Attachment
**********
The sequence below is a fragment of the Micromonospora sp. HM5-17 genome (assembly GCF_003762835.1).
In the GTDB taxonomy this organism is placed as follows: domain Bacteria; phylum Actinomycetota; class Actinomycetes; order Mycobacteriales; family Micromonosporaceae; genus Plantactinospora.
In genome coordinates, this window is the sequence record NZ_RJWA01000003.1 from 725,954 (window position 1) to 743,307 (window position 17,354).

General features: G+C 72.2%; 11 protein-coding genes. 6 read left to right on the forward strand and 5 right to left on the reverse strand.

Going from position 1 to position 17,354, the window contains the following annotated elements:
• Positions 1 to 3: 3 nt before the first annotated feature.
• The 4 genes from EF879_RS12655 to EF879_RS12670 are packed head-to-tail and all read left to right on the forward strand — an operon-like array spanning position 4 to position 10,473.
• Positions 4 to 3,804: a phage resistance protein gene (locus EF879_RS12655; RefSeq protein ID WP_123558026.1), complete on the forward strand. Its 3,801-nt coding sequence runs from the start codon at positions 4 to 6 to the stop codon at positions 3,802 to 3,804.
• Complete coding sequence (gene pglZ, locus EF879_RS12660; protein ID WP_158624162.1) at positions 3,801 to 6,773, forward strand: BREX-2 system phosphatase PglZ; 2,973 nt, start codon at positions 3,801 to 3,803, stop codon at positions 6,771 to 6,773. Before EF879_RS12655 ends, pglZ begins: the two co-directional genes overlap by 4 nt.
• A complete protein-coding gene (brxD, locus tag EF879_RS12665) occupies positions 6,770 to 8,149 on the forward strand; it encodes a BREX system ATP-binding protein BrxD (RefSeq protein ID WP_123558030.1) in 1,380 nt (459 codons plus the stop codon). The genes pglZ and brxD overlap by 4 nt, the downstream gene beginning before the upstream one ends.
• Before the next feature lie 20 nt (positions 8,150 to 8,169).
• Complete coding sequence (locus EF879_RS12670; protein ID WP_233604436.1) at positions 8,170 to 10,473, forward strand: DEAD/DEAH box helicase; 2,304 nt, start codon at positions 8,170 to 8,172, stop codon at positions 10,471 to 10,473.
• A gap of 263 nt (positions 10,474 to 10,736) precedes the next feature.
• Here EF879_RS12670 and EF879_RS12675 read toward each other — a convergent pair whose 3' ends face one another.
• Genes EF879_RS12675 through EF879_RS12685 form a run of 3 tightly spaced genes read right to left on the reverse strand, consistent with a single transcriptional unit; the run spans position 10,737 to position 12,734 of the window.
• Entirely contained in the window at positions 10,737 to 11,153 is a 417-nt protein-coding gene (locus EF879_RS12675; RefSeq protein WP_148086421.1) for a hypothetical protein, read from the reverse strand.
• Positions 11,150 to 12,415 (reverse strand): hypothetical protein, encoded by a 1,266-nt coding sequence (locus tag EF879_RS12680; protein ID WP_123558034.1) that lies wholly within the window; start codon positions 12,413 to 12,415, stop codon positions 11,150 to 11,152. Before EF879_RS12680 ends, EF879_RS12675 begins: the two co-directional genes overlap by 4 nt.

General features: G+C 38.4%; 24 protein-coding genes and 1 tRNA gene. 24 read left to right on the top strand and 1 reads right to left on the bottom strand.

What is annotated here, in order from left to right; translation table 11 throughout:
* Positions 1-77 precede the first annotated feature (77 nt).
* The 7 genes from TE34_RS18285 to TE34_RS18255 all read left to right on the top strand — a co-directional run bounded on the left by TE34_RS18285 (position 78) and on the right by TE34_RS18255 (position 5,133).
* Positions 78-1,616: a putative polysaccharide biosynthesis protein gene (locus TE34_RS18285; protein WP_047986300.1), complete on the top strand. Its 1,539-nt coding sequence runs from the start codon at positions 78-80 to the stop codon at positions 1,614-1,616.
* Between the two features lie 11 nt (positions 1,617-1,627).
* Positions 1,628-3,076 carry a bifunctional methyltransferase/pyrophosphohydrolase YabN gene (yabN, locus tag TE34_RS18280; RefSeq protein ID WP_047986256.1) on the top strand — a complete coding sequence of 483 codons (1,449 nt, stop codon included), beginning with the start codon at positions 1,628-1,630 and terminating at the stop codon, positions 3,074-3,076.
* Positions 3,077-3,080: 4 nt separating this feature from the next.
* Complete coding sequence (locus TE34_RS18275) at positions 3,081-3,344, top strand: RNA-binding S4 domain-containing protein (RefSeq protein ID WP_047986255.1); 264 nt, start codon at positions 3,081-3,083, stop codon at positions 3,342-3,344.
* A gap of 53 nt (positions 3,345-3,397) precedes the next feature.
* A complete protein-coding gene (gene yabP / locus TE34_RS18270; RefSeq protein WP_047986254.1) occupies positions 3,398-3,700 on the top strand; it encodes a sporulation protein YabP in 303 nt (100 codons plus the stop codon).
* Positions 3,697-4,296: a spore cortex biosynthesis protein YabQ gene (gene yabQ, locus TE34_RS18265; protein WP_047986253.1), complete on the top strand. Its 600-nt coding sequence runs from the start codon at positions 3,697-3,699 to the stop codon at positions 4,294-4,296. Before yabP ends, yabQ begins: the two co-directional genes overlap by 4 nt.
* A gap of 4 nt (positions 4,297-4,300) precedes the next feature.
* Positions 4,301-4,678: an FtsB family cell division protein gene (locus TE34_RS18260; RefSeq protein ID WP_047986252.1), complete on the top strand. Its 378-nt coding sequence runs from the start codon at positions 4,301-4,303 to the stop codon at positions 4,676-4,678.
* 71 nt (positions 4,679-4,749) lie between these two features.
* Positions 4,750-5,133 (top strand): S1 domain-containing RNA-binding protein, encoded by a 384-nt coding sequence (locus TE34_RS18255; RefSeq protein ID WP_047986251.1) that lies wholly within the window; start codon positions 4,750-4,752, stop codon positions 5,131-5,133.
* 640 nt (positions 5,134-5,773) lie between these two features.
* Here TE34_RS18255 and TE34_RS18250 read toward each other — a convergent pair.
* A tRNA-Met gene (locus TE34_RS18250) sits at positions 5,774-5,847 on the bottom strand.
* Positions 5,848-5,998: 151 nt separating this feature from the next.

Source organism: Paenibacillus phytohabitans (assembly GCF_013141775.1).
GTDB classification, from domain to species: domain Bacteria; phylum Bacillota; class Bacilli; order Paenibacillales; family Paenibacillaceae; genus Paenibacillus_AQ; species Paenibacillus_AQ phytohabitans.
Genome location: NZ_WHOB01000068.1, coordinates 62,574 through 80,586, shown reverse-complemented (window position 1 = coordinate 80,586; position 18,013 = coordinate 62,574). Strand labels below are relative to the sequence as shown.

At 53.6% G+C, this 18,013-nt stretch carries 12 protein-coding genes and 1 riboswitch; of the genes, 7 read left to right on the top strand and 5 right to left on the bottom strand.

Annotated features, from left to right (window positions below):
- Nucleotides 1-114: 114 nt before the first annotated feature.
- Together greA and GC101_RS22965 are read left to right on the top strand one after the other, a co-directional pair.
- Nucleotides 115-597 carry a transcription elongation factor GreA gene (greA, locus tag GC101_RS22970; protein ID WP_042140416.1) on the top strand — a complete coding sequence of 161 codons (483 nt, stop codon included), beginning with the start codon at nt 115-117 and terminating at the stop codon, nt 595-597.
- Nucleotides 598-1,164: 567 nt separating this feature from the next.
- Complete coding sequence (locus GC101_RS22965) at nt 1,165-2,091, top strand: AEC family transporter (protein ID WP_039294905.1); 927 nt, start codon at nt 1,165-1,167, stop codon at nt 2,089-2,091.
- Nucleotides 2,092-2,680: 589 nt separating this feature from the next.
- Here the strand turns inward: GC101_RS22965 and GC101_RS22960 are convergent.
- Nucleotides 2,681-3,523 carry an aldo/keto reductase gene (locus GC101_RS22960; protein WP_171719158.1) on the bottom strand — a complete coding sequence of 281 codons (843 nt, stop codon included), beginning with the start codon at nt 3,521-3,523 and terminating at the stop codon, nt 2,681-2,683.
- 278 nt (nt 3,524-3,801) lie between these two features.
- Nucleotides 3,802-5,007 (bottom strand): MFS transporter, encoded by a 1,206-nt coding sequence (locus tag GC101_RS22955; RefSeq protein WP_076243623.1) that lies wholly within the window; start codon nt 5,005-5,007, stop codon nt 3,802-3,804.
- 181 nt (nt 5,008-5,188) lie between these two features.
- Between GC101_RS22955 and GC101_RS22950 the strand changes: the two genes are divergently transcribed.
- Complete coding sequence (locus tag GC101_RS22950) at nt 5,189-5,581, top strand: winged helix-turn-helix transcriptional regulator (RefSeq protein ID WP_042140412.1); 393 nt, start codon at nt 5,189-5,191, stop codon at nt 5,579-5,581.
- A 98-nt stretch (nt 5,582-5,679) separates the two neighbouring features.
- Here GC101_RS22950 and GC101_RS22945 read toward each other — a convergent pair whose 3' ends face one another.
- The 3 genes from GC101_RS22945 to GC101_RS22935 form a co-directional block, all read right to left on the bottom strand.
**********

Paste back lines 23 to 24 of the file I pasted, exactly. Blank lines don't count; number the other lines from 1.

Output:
* Between the two features lie 11 nt (positions 1,617-1,627).
* Positions 1,628-3,076 carry a bifunctional methyltransferase/pyrophosphohydrolase YabN gene (yabN, locus tag TE34_RS18280; RefSeq protein ID WP_047986256.1) on the top strand — a complete coding sequence of 483 codons (1,449 nt, stop codon included), beginning with the start codon at positions 1,628-1,630 and terminating at the stop codon, positions 3,074-3,076.